[STFU copypasta fag. Troll Harder. No U, etc. I win! Cao Cao gives the signal to attack.] It is important to note that this exchange transpires in a faceoff on a battlefield, when the Blast Gang met the 5 Sworn Brothers. Oratory and theatrical delivery is perhaps paramount, contributing to a GAR experience.
Actually, I posit that there are two particular GAR experiences: one within the narrative, and the one that I the viewer experiences. Within the narrative, Li Lie’s control over the Blast Gang is arguably entirely due to his rhetoric. The military prowess content in his speech(es), in addition to his personal imposing presence allows for the Blast Gang brigands to experience GAR and hold Li Lie as their leader and protector. I would probably experience Li Lie as GAR more if he wasn’t vanquished handily by Cao Cao. Nonetheless, the GAR effect is explicit.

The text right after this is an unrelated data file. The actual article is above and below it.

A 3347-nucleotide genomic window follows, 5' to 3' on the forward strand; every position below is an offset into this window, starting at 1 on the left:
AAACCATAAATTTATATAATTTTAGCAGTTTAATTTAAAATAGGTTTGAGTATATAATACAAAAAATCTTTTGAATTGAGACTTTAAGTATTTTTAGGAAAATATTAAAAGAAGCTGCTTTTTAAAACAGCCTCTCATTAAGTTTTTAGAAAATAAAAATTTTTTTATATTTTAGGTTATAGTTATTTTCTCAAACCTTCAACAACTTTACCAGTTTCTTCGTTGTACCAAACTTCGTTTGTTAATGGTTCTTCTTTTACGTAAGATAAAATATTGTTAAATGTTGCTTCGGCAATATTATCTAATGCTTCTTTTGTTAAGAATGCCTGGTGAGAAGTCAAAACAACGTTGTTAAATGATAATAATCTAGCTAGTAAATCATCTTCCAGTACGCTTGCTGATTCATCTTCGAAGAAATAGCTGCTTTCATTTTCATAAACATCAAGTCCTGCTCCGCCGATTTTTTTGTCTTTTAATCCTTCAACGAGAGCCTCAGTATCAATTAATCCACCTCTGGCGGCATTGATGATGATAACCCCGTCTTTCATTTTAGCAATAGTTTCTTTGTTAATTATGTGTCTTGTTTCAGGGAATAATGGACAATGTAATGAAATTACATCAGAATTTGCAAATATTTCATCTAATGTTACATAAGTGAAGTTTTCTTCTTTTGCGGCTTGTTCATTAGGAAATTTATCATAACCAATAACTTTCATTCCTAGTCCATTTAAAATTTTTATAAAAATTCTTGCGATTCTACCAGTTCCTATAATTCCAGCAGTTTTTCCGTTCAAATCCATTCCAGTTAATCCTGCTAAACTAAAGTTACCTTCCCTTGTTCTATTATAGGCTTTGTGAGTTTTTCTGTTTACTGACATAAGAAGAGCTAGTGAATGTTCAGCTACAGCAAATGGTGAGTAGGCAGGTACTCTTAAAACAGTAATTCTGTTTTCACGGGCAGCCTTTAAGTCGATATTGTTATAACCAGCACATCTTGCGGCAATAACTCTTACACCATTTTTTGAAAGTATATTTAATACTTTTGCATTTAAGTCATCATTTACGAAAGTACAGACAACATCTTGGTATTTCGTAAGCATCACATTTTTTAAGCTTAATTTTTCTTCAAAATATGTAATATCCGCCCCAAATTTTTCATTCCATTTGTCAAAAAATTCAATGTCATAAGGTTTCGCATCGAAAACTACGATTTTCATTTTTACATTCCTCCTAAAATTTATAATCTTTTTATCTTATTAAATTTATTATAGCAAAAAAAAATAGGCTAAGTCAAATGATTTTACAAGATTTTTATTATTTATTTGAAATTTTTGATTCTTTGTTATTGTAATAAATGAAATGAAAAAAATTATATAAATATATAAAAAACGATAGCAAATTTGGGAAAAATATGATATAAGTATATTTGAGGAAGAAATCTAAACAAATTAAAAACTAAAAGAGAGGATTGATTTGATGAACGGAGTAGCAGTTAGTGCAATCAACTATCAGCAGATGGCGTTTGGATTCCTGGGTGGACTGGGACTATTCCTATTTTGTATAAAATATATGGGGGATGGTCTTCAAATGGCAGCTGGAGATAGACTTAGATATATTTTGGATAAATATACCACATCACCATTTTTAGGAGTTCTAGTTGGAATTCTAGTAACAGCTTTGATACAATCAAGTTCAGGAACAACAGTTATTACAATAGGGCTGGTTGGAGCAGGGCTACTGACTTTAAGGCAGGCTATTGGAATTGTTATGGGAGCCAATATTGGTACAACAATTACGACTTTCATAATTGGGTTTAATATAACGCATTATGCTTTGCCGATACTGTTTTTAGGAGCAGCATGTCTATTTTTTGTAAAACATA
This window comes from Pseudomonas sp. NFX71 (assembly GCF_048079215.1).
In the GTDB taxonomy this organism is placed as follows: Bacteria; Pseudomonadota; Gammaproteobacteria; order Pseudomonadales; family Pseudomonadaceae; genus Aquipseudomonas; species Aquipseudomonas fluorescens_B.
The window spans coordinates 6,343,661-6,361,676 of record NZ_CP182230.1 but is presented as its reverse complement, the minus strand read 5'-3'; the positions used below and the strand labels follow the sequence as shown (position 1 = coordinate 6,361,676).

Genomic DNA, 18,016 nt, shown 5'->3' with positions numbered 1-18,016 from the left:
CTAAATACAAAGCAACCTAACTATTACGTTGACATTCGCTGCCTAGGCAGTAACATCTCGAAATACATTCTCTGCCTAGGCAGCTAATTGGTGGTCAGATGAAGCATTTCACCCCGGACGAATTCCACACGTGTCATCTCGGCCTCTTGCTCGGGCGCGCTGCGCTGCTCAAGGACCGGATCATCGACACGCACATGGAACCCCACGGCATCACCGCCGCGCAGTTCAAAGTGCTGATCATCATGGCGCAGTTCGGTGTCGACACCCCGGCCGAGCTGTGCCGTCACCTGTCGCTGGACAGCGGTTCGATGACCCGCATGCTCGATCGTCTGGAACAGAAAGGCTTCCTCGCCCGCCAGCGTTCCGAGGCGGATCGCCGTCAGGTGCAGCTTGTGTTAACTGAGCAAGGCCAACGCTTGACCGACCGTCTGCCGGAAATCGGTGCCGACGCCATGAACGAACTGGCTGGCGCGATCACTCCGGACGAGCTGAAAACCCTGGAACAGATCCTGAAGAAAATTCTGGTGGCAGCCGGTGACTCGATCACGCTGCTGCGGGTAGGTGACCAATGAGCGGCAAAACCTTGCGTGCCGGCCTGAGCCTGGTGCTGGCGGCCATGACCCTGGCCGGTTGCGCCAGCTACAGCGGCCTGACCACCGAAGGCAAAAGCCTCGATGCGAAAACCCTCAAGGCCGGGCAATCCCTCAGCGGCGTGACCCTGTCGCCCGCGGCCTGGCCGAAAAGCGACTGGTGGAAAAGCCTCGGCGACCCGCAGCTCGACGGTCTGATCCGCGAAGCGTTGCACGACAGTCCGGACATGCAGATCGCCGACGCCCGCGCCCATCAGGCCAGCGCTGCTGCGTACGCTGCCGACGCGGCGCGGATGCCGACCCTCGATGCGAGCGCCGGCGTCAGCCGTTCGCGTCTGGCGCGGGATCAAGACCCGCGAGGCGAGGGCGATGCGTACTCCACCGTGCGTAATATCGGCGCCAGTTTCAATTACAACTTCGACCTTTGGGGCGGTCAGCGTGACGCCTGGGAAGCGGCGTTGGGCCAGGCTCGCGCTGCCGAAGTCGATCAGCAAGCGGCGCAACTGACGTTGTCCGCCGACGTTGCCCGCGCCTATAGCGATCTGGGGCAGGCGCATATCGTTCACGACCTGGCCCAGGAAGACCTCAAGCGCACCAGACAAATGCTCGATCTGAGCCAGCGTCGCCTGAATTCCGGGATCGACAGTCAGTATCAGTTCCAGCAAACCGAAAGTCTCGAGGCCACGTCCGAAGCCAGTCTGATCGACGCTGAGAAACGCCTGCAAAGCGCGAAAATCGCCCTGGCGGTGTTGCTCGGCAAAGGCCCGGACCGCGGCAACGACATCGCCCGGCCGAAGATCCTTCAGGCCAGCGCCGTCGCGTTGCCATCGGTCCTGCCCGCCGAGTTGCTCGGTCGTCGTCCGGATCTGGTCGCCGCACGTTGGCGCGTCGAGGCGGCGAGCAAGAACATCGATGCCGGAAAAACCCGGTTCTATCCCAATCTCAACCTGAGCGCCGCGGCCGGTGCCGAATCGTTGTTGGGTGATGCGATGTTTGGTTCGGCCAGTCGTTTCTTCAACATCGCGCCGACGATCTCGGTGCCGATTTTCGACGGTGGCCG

Perhaps the best example of GAR Rhetoric in the second mode is in the Tengen Toppa Gurren Lagann finale, firstly in Lord Genome’s confrontation with the Anti-Spirals, and ultimately in Simon’s battle with them — where his hot-blooded speech characterized the battle arguably as much as the galactic proportions it reaches.
I want other examples in different anime. Give them to me!
The Animanachronism, via ani-tations (屮゜Д゜)屮, extensive discussion and analysis of GAR (lelangir 2008/12/22).
A review of Souten Kouro noting the strong impression of GAR (moritheil 2009/04/11).
A table of the various Japanese depictions of Romance of the Three Kingdoms characters in various media (Hashi 2009/04/05).
Non-sequitur in formal logic, is a fallacy (Latin for ‘it does not follow’).
More bad arguments presented in an entertaining style can be read from The Duck that Won the Lottery (Julian Baggini 2008).
Sengoku Basara and GAR as spectacle [->].
Poetic GAR as a germ of an idea discussed by lelangir and myself [->].